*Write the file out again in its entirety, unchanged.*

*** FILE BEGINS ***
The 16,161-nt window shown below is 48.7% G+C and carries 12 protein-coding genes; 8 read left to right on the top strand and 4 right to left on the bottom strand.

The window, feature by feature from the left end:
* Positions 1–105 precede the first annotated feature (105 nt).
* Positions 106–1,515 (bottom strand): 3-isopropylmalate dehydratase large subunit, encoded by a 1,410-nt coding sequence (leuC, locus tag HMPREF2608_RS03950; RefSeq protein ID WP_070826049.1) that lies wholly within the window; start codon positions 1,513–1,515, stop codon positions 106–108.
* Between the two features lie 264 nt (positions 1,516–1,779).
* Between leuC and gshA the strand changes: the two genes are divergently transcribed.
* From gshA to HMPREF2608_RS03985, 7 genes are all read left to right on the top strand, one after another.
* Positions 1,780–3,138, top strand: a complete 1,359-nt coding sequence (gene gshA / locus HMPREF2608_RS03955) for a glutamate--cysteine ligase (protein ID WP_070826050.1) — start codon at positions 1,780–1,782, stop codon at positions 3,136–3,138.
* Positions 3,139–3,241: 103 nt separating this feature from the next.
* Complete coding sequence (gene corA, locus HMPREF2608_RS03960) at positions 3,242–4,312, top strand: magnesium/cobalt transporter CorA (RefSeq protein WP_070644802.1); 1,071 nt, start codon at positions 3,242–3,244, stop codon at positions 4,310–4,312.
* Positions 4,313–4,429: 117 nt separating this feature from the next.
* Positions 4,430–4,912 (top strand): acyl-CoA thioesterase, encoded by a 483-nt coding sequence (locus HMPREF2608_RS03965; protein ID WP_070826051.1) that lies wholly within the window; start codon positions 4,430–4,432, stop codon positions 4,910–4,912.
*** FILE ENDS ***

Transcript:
The 16,161-nt window shown below is 48.7% G+C and carries 12 protein-coding genes; 8 read left to right on the top strand and 4 right to left on the bottom strand.

The window, feature by feature from the left end:
* Positions 1–105 precede the first annotated feature (105 nt).
* Positions 106–1,515 (bottom strand): 3-isopropylmalate dehydratase large subunit, encoded by a 1,410-nt coding sequence (leuC, locus tag HMPREF2608_RS03950; RefSeq protein ID WP_070826049.1) that lies wholly within the window; start codon positions 1,513–1,515, stop codon positions 106–108.
* Between the two features lie 264 nt (positions 1,516–1,779).
* Between leuC and gshA the strand changes: the two genes are divergently transcribed.
* From gshA to HMPREF2608_RS03985, 7 genes are all read left to right on the top strand, one after another.
* Positions 1,780–3,138, top strand: a complete 1,359-nt coding sequence (gene gshA / locus HMPREF2608_RS03955) for a glutamate--cysteine ligase (protein ID WP_070826050.1) — start codon at positions 1,780–1,782, stop codon at positions 3,136–3,138.
* Positions 3,139–3,241: 103 nt separating this feature from the next.
* Complete coding sequence (gene corA, locus HMPREF2608_RS03960) at positions 3,242–4,312, top strand: magnesium/cobalt transporter CorA (RefSeq protein WP_070644802.1); 1,071 nt, start codon at positions 3,242–3,244, stop codon at positions 4,310–4,312.
* Positions 4,313–4,429: 117 nt separating this feature from the next.
* Positions 4,430–4,912 (top strand): acyl-CoA thioesterase, encoded by a 483-nt coding sequence (locus HMPREF2608_RS03965; protein ID WP_070826051.1) that lies wholly within the window; start codon positions 4,430–4,432, stop codon positions 4,910–4,912.